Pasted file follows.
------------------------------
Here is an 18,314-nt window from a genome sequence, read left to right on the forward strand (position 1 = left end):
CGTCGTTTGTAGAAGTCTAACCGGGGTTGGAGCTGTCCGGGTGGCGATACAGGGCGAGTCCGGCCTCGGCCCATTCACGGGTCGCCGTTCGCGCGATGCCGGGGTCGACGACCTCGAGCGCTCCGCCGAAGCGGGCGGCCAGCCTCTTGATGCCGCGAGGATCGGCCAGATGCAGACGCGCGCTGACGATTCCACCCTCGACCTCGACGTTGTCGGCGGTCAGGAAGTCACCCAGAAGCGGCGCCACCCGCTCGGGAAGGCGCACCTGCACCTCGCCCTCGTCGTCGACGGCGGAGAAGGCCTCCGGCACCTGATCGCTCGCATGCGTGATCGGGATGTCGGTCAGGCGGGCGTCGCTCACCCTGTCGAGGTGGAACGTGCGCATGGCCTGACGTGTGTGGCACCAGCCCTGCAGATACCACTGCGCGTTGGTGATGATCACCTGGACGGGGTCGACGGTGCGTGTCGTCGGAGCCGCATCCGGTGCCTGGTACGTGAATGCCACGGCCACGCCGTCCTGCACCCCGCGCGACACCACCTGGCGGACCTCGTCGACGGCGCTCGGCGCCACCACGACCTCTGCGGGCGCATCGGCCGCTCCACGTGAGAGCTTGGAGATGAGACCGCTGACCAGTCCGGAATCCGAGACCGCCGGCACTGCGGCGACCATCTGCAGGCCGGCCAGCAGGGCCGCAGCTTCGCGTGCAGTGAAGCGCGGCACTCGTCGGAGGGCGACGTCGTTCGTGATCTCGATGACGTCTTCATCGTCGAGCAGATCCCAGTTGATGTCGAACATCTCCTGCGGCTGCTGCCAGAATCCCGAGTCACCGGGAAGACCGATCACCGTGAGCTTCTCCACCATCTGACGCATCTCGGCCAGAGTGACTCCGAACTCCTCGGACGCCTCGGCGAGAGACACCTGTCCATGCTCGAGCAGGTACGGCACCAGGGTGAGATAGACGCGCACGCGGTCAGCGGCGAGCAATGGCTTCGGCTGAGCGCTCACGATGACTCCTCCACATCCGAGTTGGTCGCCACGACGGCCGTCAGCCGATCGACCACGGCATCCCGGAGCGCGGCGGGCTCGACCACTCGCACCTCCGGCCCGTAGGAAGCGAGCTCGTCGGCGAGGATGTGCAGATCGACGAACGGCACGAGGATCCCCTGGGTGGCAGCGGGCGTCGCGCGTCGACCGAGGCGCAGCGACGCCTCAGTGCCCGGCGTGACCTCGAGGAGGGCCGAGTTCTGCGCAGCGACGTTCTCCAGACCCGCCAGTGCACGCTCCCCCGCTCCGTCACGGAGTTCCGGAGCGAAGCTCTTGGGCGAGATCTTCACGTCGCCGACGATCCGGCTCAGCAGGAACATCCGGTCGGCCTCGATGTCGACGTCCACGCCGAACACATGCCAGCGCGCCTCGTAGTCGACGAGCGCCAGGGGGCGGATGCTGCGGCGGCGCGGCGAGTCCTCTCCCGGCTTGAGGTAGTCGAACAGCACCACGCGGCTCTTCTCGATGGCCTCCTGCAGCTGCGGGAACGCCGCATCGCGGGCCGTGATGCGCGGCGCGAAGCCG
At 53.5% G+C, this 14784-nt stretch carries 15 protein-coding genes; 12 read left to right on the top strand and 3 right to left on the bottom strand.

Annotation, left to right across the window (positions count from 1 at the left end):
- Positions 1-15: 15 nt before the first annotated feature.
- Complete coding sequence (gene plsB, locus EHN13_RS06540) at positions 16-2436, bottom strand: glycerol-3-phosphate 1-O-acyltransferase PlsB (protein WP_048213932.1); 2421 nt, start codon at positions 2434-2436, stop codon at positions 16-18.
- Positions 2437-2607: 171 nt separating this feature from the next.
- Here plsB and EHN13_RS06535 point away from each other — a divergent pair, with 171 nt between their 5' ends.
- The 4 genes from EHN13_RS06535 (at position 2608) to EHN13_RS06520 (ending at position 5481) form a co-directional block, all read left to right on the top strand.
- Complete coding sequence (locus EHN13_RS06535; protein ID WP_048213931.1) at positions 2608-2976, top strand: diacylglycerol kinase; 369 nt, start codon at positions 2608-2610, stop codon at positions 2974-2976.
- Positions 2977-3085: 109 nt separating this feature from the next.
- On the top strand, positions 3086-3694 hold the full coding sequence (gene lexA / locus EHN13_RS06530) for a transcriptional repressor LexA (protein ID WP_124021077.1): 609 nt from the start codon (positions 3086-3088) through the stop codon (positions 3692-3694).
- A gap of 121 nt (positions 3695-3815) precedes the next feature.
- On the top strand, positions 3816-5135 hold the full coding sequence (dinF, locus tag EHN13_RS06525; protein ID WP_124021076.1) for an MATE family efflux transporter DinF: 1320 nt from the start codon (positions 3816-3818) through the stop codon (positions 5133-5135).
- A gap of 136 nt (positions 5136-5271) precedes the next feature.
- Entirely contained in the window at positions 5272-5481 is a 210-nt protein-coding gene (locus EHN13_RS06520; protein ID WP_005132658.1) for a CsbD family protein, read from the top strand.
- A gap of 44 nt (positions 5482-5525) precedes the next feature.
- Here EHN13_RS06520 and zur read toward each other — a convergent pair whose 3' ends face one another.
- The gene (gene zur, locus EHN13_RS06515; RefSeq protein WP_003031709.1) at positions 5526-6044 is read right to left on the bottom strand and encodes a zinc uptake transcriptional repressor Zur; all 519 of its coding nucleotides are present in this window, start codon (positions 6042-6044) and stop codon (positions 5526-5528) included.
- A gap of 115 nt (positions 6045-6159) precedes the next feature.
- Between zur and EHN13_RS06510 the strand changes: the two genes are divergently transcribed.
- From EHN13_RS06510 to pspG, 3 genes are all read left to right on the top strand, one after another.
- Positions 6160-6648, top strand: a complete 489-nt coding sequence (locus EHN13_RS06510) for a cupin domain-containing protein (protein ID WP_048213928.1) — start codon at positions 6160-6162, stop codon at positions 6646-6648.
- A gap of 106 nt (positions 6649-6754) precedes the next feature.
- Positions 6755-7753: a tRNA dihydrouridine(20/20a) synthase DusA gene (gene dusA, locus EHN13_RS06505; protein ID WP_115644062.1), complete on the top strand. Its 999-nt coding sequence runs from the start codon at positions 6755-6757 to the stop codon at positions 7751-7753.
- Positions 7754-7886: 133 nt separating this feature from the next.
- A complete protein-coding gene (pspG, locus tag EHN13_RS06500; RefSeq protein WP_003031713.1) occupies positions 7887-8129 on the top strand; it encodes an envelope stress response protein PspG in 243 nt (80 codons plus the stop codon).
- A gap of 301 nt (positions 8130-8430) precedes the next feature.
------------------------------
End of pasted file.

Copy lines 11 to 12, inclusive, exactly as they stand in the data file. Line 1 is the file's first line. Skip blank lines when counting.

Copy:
- Positions 2977-3085: 109 nt separating this feature from the next.
- On the top strand, positions 3086-3694 hold the full coding sequence (gene lexA / locus EHN13_RS06530) for a transcriptional repressor LexA (protein ID WP_124021077.1): 609 nt from the start codon (positions 3086-3088) through the stop codon (positions 3692-3694).